Turning the camera on her clients, photographer Ellie English spent five years taking the photographs which appear in her latest monograph Does Monday Work?
London-based photographer Ellie English spent five years documenting her life as a full-service sex worker. Taking her camera along to hotel room assignments, she made anonymous portraits of consenting clients and captured incidental details of the interior spaces in which the interactions took place. Her upcoming monograph does Monday work? gathers together a selection of photographs that allow myriad glimpses into the opaque world of sex work.
While the book demystifies sex work by exposing the everyday mundanity of the job, English holds a great deal of space for ambiguity in her images. “I’m instinctively drawn to ambiguity,” she explains. “There’s something poetic about being made to feel something without being able to put your finger on exactly what it is that you’re feeling, or why. And ambiguity holds an honesty about the complexity of experience, more so than something that is sensationalized without any depth”.
Crucially, English’s images invert the usual narratives around sexual labor by turning the camera on her clients. Photographing the spectator as opposed to the spectated, she herself remains a tangible but virtually invisible presence, haunting the images but appearing on only a few occasions. “An interesting shift has taken place from the dynamic of worker and client to photographer and subject,” she tells me in a conversation over email. “The transactional relationship between us both remains apparent but, for a brief period of time, it has been altered.”
As a visual diary, English doesn’t seek to aestheticize her reality. She emphasizes: “It is really important for me to note here that how this project visually functions as an artwork is not my sole concern when sharing this work. I really hope that does Monday work? provokes conversations around the complexity of the world of sex work and the politics surrounding it.”
Take a look through the gallery above for a preview of images from does Monday work? Below, I talk to Ellie English about documenting moments of intimacy, the complexity of client relationships, and the vital changes that need to be made to protect the most vulnerable and voiceless sex workers.
Please could you introduce the project and how it began? In what ways, if any, did your initial intentions evolve over time as you worked on this?
Ellie English: My approach to making work is entirely the documentation of my everyday life, so the photographs which make up this project were initially mixed in amongst my broader practice. I photographed these situations as I did all other areas of my life. So, for around three years, the images which now make up does Monday work? sat beside images of my father, my lovers, self-portraits, and the various other interiors that I had been documenting.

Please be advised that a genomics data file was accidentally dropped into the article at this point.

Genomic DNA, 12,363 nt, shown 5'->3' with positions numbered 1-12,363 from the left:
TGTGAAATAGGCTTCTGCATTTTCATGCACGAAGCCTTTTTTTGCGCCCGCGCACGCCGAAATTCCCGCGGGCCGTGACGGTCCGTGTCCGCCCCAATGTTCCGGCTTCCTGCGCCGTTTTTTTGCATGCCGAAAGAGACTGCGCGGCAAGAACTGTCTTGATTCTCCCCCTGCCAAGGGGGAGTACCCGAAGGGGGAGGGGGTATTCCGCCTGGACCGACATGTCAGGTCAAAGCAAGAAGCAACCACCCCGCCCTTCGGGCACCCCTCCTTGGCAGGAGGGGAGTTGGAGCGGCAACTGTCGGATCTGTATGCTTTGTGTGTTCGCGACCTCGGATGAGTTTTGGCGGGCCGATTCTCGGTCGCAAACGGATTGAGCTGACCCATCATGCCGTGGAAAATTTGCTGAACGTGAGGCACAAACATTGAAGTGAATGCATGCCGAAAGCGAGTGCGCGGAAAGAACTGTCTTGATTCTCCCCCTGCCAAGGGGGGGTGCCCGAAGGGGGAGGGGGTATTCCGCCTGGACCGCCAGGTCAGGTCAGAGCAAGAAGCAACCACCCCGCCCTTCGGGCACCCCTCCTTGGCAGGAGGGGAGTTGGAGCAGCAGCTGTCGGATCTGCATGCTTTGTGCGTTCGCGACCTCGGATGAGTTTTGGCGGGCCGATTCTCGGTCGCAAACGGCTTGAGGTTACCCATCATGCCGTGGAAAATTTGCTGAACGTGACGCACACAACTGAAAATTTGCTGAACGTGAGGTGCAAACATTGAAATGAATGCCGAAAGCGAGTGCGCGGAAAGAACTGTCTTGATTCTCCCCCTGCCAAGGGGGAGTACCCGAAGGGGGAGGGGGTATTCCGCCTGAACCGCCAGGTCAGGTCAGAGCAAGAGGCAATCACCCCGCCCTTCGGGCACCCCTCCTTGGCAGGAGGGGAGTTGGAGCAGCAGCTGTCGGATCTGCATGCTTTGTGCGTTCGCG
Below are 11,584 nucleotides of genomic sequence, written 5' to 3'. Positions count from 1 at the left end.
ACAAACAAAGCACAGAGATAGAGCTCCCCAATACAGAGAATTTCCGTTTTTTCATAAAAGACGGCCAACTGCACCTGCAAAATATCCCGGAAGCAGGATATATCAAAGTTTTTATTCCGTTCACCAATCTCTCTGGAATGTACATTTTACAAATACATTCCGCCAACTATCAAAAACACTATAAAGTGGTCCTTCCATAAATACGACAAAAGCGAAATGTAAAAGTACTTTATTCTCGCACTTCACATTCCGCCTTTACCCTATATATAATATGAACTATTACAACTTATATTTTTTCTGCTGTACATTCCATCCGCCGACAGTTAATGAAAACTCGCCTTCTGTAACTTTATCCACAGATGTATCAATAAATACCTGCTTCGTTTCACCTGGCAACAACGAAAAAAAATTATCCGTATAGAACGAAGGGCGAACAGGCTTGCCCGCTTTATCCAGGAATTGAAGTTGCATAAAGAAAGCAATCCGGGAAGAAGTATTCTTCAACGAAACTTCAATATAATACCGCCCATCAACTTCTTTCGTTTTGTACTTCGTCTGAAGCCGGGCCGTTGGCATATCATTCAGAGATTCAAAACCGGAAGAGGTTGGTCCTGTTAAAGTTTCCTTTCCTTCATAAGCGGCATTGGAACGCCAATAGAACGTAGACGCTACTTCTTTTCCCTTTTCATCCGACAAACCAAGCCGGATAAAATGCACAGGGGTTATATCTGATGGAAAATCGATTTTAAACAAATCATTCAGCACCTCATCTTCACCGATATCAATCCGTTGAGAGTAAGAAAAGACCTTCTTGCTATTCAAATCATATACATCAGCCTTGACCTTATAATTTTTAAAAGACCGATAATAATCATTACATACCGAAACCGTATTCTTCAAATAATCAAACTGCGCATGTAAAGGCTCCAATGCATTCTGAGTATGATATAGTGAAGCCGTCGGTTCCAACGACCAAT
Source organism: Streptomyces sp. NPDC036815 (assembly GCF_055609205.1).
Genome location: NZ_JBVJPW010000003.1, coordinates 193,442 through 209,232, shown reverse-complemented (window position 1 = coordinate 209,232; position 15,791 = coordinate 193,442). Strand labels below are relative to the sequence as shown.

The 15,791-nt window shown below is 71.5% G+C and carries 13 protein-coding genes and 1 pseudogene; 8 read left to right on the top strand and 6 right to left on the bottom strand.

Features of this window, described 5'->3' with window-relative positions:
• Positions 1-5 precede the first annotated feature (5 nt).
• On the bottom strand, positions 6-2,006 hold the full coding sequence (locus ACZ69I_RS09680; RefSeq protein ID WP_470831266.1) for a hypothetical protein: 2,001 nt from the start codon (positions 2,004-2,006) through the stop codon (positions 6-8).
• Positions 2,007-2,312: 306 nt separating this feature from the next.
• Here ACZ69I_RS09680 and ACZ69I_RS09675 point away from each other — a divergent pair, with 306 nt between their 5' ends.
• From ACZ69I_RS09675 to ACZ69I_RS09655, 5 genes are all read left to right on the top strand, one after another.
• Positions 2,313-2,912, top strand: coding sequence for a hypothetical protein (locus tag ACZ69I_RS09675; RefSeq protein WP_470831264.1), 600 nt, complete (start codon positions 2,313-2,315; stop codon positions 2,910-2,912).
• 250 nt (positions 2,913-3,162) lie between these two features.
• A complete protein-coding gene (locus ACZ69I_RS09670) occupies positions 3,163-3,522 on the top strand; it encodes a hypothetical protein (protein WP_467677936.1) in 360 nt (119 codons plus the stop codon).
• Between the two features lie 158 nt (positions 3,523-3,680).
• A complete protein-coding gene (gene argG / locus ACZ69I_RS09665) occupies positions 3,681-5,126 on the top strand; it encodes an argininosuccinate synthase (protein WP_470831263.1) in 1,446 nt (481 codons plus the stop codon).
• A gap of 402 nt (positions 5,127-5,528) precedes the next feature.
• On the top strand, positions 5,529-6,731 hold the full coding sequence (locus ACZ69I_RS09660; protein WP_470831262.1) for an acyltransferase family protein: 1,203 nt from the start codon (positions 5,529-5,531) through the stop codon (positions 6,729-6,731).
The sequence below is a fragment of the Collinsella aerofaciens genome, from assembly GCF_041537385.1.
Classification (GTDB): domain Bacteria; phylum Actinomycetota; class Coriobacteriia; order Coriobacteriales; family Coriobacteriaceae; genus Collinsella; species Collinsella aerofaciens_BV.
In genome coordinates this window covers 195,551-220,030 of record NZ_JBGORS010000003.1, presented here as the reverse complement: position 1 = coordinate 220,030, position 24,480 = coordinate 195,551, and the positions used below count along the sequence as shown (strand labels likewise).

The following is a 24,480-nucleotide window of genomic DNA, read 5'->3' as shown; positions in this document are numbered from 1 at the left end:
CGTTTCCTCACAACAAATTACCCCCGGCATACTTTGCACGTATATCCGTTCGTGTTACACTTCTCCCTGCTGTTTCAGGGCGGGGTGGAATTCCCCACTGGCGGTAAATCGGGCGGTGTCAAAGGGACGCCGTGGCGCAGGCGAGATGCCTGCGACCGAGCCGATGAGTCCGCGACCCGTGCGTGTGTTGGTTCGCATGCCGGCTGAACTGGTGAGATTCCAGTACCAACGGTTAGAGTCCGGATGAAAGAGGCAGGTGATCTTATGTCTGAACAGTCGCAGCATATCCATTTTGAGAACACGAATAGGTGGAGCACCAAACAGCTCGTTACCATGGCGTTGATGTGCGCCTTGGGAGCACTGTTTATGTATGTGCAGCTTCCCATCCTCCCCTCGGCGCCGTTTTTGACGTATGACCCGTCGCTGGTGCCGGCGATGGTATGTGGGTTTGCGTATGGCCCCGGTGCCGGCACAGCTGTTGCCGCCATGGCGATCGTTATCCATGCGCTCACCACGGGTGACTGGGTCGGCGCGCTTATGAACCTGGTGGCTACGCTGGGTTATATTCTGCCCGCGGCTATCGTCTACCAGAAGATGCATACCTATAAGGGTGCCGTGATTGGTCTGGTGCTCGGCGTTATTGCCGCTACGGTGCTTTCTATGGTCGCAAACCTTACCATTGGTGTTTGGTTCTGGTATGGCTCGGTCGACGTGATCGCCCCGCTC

I didn’t become a sex worker in order to create a project about it, I was already a sex worker and able to incorporate my work life into my art practice, or vice versa. Once I had decided does Monday work? was to be its own project, I continued to photograph my clients and the hotel rooms for a further two years, allowing it the time to become what it needed to become before it was ready to be shared publicly. A lot of the photographs are by their nature pretty dull, showing repetitive and mundane interiors. What makes it interesting is how they’re reflected on once brought together and seen in relation to one another.
There are many images which are important within this project that didn’t make it into this edit of the book, the project remains ongoing as I’m continuing to document this part of my life. It’s a not yet complete, continuously developing, documentation of the men I see for money and the spaces in which we meet.
“I didn’t become a sex worker in order to create a project about it, I was already a sex worker and able to incorporate my work life into my art practice, or vice versa” – Elie English
Why did it feel so crucial to turn the lens on the spectator as opposed to the spectated?
Ellie English: As a culture, we’re practiced in looking at women’s bodies, viewing them as sexual objects. Here, I refuse to give you that. I acknowledge my position but in a way that refuses for that to be the entire conversation. My presence is strongly felt within every image, but my actual physical self is only present in two.
Turning the camera onto the men feels crucial. I want this work to frustrate the expectations of what someone would expect to see when looking at a body of images about sex work. Rather than seeing photographs of sexualized women, the viewer is confronted with images of men – types of images of men that, as viewers, they are not used to seeing.